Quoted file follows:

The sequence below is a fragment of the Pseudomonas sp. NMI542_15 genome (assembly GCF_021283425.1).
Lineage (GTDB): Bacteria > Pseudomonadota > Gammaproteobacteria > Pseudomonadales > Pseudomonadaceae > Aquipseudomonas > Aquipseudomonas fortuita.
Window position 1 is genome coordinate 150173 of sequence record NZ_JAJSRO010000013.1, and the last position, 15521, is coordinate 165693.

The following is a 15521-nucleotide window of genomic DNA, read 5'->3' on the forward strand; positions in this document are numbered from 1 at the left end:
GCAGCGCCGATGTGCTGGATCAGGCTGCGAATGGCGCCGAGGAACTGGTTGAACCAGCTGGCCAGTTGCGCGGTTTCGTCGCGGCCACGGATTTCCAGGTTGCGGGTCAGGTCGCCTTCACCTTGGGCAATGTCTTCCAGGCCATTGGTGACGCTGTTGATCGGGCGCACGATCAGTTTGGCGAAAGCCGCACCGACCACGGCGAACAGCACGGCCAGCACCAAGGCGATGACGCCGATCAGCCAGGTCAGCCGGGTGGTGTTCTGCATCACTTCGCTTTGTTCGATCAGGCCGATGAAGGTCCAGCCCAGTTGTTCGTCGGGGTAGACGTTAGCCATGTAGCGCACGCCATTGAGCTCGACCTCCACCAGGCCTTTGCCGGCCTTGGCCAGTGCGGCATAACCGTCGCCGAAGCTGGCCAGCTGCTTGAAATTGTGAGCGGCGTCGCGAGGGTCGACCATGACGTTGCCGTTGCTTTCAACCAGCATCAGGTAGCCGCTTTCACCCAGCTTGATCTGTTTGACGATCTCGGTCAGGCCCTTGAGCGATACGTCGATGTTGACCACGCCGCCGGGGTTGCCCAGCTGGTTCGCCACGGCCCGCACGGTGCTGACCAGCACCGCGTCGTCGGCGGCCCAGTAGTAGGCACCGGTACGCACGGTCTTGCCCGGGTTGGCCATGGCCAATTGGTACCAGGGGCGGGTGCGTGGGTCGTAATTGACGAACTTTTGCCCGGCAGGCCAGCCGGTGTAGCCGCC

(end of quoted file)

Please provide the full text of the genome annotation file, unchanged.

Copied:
The sequence below is a fragment of the Pseudomonas sp. NMI542_15 genome (assembly GCF_021283425.1).
Lineage (GTDB): Bacteria > Pseudomonadota > Gammaproteobacteria > Pseudomonadales > Pseudomonadaceae > Aquipseudomonas > Aquipseudomonas fortuita.
Window position 1 is genome coordinate 150173 of sequence record NZ_JAJSRO010000013.1, and the last position, 15521, is coordinate 165693.

The following is a 15521-nucleotide window of genomic DNA, read 5'->3' on the forward strand; positions in this document are numbered from 1 at the left end:
GCAGCGCCGATGTGCTGGATCAGGCTGCGAATGGCGCCGAGGAACTGGTTGAACCAGCTGGCCAGTTGCGCGGTTTCGTCGCGGCCACGGATTTCCAGGTTGCGGGTCAGGTCGCCTTCACCTTGGGCAATGTCTTCCAGGCCATTGGTGACGCTGTTGATCGGGCGCACGATCAGTTTGGCGAAAGCCGCACCGACCACGGCGAACAGCACGGCCAGCACCAAGGCGATGACGCCGATCAGCCAGGTCAGCCGGGTGGTGTTCTGCATCACTTCGCTTTGTTCGATCAGGCCGATGAAGGTCCAGCCCAGTTGTTCGTCGGGGTAGACGTTAGCCATGTAGCGCACGCCATTGAGCTCGACCTCCACCAGGCCTTTGCCGGCCTTGGCCAGTGCGGCATAACCGTCGCCGAAGCTGGCCAGCTGCTTGAAATTGTGAGCGGCGTCGCGAGGGTCGACCATGACGTTGCCGTTGCTTTCAACCAGCATCAGGTAGCCGCTTTCACCCAGCTTGATCTGTTTGACGATCTCGGTCAGGCCCTTGAGCGATACGTCGATGTTGACCACGCCGCCGGGGTTGCCCAGCTGGTTCGCCACGGCCCGCACGGTGCTGACCAGCACCGCGTCGTCGGCGGCCCAGTAGTAGGCACCGGTACGCACGGTCTTGCCCGGGTTGGCCATGGCCAATTGGTACCAGGGGCGGGTGCGTGGGTCGTAATTGACGAACTTTTGCCCGGCAGGCCAGCCGGTGTAGCCGCC